|TLD type||Generic top-level domain|
|Registry||Neulevel (90% owned by Neustar)|
|Actual use||Various uses|
|Registered domains||2,015,740 (Dec 2009)|
|Registration restrictions||No prior restriction on registration, but registrations can be challenged if registrant is not a bona-fide commercial entity|
|Structure||Registrations at second level permitted|
|Documents||ICANN registry agreement|
|Dispute policies||UDRP, Start-up Trademark Opposition Policy (STOP), Restrictions Dispute Resolution Policy (RDRP)|
.biz is a generic top-level domain (gTLD) in the Domain Name System of the Internet. It is intended for registration of domains to be used by businesses. The name is a phonetic spelling of the first syllable of business.
The biz TLD was created to relieve some of the demand for domain names in the com top-level domain, and to provide an alternative for businesses whose preferred domain name in com had already been registered by another party. There are no specific legal or geographic qualifications to register a biz domain name, except that it must be for "bona fide business or commercial use." It was created in 2001 along with several other domains as the first batch of new gTLDs approved by ICANN in the expansion of the Domain Name System following the increased interest in internet commerce in the late 1990s. The TLD is administered by NeuStar and registrations are processed via accredited registrars.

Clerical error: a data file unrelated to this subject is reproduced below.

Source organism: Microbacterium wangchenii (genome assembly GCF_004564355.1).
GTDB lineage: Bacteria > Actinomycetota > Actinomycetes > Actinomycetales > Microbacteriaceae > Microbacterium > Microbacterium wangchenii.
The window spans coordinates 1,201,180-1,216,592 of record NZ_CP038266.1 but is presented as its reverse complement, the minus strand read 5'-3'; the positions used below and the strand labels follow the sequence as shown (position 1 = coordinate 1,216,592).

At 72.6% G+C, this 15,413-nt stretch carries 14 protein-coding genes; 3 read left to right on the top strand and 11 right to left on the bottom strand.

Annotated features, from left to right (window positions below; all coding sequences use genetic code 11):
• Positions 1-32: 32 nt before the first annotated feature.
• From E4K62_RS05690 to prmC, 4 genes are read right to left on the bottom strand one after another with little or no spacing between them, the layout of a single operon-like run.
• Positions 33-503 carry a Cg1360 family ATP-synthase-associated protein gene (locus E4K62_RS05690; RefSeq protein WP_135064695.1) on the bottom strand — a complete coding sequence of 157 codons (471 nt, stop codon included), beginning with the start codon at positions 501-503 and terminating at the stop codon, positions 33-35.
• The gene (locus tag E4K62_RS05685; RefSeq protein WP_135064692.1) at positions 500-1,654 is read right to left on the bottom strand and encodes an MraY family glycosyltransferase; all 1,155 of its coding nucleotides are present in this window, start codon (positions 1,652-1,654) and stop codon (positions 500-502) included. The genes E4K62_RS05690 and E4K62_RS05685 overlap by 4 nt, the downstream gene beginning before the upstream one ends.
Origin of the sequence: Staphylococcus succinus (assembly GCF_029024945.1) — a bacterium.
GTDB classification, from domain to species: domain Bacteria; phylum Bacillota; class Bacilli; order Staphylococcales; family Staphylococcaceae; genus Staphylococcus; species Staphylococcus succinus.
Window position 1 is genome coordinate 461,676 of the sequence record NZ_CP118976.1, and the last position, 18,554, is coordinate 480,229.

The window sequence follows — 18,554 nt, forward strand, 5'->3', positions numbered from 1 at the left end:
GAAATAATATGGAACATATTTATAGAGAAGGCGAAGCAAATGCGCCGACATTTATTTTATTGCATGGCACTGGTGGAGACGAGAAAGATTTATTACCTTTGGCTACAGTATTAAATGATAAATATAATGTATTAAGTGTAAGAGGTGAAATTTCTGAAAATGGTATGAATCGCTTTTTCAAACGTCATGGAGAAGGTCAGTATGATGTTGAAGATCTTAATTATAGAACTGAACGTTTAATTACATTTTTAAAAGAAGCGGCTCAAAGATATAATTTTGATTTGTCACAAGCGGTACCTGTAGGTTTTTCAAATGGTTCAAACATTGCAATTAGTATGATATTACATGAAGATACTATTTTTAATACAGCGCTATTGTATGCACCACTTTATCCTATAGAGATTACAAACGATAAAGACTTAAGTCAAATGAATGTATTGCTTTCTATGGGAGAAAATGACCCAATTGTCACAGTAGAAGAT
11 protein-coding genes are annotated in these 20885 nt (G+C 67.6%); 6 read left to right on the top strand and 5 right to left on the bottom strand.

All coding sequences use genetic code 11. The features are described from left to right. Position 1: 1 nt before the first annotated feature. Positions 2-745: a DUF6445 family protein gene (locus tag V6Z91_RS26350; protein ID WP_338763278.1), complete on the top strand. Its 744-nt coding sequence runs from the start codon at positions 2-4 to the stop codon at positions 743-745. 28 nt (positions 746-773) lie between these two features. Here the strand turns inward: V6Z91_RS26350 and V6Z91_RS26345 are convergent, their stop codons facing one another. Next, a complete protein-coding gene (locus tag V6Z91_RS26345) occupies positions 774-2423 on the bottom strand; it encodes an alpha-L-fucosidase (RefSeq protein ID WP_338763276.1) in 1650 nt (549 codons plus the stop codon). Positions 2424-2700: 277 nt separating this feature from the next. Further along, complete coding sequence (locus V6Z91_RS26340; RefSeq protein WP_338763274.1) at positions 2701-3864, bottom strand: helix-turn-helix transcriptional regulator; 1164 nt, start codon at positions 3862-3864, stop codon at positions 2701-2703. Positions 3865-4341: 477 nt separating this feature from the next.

In contrast to other newly installed top-level domains, the biz registry did not implement a sunrise period to grant trademark owners first chance at registration, but instead used a procedure whereby they could file intellectual property claims in advance and then challenge any eventual registrant through a policy named Startup Trademark Opposition Policy (STOP). A number of domains were successfully obtained by trademark owners from other registrants through this policy; some of the more controversial cases included that of paint.biz and Canadian.biz, the latter being reversed by a court decision.
On June 23, 2008 at the ICANN 32nd International Public Meeting in Paris, the biz registry announced that it had officially surpassed two million registrations worldwide.
Alternative DNS roots
Before ICANN approved of the biz top-level domain in the official DNS root, similar domains of the same name were already in use by alternative DNS roots. This created the possibility of a biz domain pointing to different IP addresses depending on the specific DNS configuration of a client computer. For this reason, the domain's registry, NeuStar, requires that a DNS server be officially registered with them on their list of approved DNS servers before a domain registrar may register it in the WHOIS database.